The Talented Mr. Ripley
What parents need to know
Parents Need to Know
Parents need to know that this movie is about a man posing as another to acquire his wealth and lifestyle – a process that involves homoerotic affairs, murder, and countless lies. Characters drink, smoke, have sex, lie, curse, get in fights and kill one another. Particularly upsetting are two of the murders that involve Tom bludgeoning characters to death. The pacing of the film is rather slow and will likely bore younger viewers used to more contemporary storytelling - despite the presence of teen idol actors.
What's the story?
Based on Patricia Highsmith's novel of the same name, THE TALENTED MR. RIPLEY tells the story of Tom Ripley (Matt Damon), a nobody New Yorker hired by the wealthy father of Dickie Greenleaf (Jude Law) to convince Dickie to quit Europe and return to New York. The errand fails, however, and once Tom finds himself soaking up the luxury that characterizes the lives of Dickie and his expatriate friends, he can't bare to tear himself away. Tom, whose talents include forgery and impersonations, grows obsessed with Dickie and his fiancée Marge (Gwyneth Paltrow). After Tom is dismissed by Dickie as "a bore," Tom's obsession turns him from mildly creepy to downright criminal.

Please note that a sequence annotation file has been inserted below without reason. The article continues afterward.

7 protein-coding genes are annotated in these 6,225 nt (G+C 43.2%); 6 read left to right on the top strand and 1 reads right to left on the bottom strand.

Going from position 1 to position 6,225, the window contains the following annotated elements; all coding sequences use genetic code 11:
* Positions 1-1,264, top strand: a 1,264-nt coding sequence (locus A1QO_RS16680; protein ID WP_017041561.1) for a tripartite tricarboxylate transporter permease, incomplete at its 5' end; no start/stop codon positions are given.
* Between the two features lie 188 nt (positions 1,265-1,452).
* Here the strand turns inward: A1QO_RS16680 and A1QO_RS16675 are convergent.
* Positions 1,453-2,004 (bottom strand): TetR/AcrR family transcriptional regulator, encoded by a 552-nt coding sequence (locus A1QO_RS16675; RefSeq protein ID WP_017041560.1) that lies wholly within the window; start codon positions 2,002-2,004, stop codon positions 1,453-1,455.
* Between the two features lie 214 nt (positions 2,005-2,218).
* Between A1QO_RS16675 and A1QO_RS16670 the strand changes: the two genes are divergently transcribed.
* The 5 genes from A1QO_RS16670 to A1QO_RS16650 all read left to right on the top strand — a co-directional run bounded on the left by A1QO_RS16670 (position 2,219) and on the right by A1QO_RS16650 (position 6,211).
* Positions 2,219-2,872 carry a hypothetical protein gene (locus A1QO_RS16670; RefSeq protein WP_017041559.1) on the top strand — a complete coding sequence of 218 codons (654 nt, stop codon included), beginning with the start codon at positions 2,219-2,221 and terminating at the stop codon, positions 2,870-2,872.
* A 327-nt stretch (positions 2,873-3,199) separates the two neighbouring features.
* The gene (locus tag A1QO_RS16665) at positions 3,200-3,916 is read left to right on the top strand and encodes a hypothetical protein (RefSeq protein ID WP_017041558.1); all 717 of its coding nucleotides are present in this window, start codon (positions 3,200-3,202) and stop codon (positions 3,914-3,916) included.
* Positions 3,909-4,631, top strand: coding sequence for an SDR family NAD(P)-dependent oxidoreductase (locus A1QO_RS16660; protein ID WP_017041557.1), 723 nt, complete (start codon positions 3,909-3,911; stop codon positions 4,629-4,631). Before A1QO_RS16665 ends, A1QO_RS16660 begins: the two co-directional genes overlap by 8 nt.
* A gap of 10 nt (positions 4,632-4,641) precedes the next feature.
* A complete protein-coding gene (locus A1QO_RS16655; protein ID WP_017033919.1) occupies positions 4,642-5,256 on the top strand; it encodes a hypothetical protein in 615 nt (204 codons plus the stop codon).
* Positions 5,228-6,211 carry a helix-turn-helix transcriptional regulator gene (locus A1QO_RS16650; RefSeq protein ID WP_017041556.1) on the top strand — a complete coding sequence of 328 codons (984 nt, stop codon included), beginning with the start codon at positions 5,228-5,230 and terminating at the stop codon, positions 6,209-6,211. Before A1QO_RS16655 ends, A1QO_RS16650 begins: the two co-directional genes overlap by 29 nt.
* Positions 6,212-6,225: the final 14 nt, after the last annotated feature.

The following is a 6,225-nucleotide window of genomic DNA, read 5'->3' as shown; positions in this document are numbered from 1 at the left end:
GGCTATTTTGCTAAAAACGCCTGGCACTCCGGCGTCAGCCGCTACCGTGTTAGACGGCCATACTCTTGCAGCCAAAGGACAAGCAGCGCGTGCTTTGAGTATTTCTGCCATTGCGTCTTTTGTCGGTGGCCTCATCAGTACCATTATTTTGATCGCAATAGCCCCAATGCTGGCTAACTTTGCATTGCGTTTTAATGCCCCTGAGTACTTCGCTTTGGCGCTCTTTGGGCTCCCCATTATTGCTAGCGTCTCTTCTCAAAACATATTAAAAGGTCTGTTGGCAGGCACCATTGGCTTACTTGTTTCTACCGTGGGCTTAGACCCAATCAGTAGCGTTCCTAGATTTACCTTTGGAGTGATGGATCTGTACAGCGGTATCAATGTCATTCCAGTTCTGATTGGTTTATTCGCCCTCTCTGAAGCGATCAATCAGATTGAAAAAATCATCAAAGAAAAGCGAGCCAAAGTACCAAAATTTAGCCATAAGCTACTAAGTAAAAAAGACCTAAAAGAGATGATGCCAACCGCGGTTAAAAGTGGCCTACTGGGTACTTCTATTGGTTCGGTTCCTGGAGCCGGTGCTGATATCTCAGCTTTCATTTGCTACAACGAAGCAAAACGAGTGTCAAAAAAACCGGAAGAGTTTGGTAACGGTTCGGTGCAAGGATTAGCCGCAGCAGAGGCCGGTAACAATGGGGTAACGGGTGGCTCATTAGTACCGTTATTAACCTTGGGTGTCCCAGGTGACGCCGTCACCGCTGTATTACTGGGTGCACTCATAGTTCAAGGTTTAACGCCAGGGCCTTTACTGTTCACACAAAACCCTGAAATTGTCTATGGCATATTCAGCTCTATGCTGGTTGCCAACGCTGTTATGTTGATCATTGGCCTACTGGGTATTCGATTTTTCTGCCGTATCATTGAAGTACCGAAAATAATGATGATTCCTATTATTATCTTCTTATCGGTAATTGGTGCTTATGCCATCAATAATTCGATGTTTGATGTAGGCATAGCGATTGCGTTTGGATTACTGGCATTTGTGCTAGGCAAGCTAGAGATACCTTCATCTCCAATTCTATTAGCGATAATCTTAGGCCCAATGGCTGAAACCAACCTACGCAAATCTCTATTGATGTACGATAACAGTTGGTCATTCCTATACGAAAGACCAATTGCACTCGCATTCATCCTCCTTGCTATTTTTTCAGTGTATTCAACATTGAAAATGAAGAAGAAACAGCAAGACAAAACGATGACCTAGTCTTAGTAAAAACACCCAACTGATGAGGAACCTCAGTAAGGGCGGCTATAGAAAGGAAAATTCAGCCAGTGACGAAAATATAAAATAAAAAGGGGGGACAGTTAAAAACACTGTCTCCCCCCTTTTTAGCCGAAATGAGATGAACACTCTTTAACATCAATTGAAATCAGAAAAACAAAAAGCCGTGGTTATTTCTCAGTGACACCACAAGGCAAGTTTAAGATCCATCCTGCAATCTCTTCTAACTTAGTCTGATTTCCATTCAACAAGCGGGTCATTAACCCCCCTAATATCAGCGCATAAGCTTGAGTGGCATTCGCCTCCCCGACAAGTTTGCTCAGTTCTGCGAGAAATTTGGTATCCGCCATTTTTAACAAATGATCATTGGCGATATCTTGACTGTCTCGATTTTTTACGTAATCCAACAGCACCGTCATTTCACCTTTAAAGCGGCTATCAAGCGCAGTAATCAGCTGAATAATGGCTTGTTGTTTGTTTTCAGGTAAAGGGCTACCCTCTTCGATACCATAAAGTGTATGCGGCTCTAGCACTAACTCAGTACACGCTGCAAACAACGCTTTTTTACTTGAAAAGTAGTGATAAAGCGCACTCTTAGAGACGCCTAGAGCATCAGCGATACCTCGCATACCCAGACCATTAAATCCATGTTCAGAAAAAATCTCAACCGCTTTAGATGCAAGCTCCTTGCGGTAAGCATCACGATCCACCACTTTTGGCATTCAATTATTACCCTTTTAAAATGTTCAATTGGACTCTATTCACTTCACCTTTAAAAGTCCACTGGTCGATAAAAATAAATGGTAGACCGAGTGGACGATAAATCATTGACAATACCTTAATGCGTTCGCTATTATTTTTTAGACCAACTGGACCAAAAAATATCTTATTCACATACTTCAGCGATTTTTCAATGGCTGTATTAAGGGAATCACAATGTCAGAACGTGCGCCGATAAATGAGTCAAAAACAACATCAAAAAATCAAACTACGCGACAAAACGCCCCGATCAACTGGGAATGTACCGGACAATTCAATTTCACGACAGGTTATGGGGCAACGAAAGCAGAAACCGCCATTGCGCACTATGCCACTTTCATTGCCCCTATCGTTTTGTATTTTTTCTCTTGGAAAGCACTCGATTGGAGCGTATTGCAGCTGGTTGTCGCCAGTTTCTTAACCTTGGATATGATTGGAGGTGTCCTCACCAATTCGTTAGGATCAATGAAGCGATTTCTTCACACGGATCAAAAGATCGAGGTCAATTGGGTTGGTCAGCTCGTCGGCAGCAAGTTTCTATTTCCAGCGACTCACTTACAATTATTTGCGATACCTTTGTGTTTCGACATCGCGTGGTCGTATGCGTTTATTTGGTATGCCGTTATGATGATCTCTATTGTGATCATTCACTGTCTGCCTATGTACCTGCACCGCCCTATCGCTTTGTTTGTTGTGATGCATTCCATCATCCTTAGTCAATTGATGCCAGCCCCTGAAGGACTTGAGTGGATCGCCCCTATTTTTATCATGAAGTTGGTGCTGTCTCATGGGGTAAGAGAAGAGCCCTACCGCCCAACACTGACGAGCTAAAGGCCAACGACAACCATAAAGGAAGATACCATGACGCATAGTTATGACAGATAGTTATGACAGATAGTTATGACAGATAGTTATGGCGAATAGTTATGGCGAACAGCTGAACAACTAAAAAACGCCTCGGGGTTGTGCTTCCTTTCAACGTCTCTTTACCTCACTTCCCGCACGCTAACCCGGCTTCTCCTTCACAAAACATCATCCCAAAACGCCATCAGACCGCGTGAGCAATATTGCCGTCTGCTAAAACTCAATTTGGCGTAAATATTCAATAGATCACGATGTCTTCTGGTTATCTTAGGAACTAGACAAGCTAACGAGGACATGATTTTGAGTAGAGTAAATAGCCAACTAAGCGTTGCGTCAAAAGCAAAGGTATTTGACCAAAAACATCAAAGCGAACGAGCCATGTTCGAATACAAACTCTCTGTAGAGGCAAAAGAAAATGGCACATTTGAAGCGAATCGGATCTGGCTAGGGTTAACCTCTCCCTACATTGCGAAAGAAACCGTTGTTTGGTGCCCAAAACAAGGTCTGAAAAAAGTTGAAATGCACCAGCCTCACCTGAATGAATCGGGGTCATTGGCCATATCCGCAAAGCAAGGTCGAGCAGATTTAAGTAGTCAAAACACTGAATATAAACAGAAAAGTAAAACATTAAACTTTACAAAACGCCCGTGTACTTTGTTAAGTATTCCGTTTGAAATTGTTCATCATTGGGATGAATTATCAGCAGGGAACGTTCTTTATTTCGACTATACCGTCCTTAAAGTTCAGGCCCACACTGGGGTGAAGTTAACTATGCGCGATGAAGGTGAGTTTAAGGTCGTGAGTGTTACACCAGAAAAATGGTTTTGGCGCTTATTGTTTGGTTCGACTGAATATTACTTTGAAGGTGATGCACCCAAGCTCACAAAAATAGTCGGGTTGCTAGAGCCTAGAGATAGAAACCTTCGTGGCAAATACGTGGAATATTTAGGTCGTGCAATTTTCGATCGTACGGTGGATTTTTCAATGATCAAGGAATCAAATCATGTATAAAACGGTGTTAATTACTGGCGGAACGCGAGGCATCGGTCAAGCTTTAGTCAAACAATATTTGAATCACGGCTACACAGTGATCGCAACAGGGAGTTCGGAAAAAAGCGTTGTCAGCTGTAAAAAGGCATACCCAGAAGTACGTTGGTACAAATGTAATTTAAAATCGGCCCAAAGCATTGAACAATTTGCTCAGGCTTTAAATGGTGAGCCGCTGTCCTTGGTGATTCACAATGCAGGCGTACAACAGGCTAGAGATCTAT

Is it any good?
The Talented Mr. Ripley is extremely well-executed at most levels. The cast is exceptional throughout, and Matt Damon proves that he is quite capable of playing a sinister role convincingly. Playing the well-heeled, articulate Marge works well for Paltrow, displaying her usual regal presence.
Perhaps the best part about this movie is its exquisite recreation of 1950s Europe. The soundtrack, featuring original music by Gabriel Yared, is rather intoxicating, as viewers are treated to a smorgasbord of sumptuous scenery. Despite its rather excellent production values, Mr. Ripley tends to feel a bit slow. The plot takes a while to unfold, and viewers trained to watch recent films may find it tedious at times. Younger viewers, in particular, will not likely be appreciative of the plot's complexities and might find themselves squirming in their seats within the first hour.
Families can talk about...
Families can talk about issues of truth and fiction. Tom Ripley is in some ways a "self-made man," and while his tactics are unsavory, his effort seems in some ways related to the American ideal of being able to pull yourself up by your bootstraps. Why is Dickie and Marge's life so appealing to Tom? How could he have attained the life he tries to write himself into without lying, cheating, and mudering? What, if anything, do we know about the real Tom Ripley?